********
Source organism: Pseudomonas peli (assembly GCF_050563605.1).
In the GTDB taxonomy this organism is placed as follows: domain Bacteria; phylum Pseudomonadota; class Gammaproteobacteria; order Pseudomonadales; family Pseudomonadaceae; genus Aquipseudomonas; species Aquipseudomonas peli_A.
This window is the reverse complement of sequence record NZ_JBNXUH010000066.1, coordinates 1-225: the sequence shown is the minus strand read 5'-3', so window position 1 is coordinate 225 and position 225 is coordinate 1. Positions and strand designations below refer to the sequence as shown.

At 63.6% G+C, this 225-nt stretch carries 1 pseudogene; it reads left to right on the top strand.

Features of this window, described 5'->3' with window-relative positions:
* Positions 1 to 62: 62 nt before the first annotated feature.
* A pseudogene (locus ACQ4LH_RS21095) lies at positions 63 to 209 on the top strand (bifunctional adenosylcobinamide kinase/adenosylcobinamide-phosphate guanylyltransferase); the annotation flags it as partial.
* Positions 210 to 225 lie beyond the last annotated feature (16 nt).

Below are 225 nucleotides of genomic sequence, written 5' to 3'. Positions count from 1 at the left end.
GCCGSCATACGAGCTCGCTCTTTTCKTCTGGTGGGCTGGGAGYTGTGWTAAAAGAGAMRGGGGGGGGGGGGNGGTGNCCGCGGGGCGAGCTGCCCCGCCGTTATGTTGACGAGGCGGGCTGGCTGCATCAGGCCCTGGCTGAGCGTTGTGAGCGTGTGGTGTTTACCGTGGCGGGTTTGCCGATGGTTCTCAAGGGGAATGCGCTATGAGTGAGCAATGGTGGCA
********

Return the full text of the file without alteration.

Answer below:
Source organism: Pseudomonas peli (assembly GCF_050563605.1).
In the GTDB taxonomy this organism is placed as follows: domain Bacteria; phylum Pseudomonadota; class Gammaproteobacteria; order Pseudomonadales; family Pseudomonadaceae; genus Aquipseudomonas; species Aquipseudomonas peli_A.
This window is the reverse complement of sequence record NZ_JBNXUH010000066.1, coordinates 1-225: the sequence shown is the minus strand read 5'-3', so window position 1 is coordinate 225 and position 225 is coordinate 1. Positions and strand designations below refer to the sequence as shown.

At 63.6% G+C, this 225-nt stretch carries 1 pseudogene; it reads left to right on the top strand.

Features of this window, described 5'->3' with window-relative positions:
* Positions 1 to 62: 62 nt before the first annotated feature.
* A pseudogene (locus ACQ4LH_RS21095) lies at positions 63 to 209 on the top strand (bifunctional adenosylcobinamide kinase/adenosylcobinamide-phosphate guanylyltransferase); the annotation flags it as partial.
* Positions 210 to 225 lie beyond the last annotated feature (16 nt).

Below are 225 nucleotides of genomic sequence, written 5' to 3'. Positions count from 1 at the left end.
GCCGSCATACGAGCTCGCTCTTTTCKTCTGGTGGGCTGGGAGYTGTGWTAAAAGAGAMRGGGGGGGGGGGGNGGTGNCCGCGGGGCGAGCTGCCCCGCCGTTATGTTGACGAGGCGGGCTGGCTGCATCAGGCCCTGGCTGAGCGTTGTGAGCGTGTGGTGTTTACCGTGGCGGGTTTGCCGATGGTTCTCAAGGGGAATGCGCTATGAGTGAGCAATGGTGGCA